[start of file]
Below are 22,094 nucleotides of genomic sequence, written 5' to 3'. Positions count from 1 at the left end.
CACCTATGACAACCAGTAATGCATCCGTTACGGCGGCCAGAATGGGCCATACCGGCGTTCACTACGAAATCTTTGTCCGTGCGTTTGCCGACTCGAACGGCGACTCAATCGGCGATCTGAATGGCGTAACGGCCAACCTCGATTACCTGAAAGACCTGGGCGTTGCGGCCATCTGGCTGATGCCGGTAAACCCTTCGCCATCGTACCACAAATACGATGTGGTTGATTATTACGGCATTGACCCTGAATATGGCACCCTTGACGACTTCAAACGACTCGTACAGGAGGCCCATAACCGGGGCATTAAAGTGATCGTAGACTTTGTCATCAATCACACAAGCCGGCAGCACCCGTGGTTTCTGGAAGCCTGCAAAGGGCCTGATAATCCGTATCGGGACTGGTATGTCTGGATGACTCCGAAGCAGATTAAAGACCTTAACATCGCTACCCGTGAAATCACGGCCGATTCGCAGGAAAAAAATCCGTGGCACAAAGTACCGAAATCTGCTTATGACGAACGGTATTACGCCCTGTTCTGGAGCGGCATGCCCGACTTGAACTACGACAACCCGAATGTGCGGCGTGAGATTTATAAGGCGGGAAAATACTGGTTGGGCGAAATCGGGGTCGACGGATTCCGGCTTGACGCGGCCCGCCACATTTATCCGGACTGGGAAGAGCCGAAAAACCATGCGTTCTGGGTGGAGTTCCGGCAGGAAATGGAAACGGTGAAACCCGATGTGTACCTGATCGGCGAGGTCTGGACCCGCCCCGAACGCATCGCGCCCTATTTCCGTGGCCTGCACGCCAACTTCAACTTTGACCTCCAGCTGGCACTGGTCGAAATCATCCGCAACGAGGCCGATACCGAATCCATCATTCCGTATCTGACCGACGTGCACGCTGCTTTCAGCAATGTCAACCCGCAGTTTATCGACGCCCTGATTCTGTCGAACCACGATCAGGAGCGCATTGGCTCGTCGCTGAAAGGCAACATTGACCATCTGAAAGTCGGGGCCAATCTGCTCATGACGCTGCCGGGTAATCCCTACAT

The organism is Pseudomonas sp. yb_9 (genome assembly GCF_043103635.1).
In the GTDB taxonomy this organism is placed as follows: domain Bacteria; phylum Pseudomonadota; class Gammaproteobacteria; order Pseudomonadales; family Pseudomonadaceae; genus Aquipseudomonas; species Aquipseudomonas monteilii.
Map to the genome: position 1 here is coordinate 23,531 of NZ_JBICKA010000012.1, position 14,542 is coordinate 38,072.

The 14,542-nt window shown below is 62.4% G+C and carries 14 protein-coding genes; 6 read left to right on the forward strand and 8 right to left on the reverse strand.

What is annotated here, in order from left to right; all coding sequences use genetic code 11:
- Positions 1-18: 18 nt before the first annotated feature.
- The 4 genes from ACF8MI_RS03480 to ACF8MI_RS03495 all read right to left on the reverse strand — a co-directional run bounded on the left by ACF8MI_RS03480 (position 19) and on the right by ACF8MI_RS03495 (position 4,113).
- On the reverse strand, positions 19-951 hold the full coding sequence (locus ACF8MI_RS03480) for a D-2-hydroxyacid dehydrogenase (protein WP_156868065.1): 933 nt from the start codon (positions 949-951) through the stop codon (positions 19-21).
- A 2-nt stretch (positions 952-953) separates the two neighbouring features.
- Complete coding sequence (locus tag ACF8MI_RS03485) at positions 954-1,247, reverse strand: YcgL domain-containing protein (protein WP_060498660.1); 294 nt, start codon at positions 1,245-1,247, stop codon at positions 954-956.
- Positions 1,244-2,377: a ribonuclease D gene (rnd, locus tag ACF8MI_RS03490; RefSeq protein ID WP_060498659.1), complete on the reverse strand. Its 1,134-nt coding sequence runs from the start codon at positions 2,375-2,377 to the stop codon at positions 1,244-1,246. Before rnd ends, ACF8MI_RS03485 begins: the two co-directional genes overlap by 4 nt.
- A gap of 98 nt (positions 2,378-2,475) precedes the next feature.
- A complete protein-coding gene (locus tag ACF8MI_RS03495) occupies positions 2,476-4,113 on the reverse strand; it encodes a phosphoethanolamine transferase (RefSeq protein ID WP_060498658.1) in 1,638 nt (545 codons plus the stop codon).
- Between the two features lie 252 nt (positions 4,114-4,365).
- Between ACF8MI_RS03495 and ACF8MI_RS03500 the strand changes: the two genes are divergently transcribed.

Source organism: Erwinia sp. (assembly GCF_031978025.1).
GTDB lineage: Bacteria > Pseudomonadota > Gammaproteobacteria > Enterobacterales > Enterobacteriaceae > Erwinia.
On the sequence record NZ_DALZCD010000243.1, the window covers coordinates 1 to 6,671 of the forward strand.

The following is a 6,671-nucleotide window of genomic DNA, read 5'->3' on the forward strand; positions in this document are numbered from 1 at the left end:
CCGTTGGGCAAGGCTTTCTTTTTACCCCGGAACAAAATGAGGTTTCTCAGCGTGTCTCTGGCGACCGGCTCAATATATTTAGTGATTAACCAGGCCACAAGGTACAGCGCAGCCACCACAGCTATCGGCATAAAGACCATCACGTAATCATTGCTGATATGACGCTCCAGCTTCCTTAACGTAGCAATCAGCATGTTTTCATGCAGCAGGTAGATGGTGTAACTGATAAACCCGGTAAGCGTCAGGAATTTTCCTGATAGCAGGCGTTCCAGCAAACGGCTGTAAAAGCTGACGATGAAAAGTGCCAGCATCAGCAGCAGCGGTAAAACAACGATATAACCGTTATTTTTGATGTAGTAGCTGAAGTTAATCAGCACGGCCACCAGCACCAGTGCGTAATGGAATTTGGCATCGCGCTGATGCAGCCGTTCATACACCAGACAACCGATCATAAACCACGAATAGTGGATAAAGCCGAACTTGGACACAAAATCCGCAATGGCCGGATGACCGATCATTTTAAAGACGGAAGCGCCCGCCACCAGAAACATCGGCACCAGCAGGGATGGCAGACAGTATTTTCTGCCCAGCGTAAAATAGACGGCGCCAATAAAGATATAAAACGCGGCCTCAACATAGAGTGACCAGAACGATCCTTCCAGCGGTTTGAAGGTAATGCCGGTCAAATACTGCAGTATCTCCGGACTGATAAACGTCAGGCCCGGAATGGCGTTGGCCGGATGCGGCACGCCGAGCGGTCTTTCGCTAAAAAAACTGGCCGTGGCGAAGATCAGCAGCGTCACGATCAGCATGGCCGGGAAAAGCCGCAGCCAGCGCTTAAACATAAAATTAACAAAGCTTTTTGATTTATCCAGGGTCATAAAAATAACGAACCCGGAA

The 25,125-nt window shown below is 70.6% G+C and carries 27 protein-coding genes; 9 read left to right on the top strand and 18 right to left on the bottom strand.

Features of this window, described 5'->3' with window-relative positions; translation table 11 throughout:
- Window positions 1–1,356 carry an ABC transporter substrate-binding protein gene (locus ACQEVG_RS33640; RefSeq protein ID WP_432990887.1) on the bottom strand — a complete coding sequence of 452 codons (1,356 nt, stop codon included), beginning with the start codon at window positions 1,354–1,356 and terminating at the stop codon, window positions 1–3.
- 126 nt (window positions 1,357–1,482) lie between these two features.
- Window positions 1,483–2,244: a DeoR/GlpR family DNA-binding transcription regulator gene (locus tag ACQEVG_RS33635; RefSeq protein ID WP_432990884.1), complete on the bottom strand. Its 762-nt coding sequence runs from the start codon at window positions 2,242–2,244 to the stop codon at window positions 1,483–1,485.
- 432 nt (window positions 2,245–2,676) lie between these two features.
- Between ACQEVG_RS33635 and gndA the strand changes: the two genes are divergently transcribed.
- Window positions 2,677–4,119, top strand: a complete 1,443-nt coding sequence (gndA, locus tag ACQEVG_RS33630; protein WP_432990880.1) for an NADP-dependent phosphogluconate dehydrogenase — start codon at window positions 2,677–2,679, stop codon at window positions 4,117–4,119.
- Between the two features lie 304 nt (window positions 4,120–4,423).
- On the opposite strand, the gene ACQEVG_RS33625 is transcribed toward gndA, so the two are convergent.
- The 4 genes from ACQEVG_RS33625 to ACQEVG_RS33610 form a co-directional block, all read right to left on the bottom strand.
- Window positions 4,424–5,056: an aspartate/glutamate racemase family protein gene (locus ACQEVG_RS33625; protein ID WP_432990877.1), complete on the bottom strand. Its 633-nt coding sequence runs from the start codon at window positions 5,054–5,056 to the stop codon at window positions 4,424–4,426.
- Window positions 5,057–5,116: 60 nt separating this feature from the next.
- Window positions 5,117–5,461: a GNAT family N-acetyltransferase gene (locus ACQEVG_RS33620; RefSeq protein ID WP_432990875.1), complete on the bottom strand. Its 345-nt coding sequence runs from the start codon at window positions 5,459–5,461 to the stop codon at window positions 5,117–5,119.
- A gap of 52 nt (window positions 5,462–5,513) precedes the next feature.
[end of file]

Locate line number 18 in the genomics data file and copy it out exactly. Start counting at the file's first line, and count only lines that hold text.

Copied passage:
Source organism: Erwinia sp. (assembly GCF_031978025.1).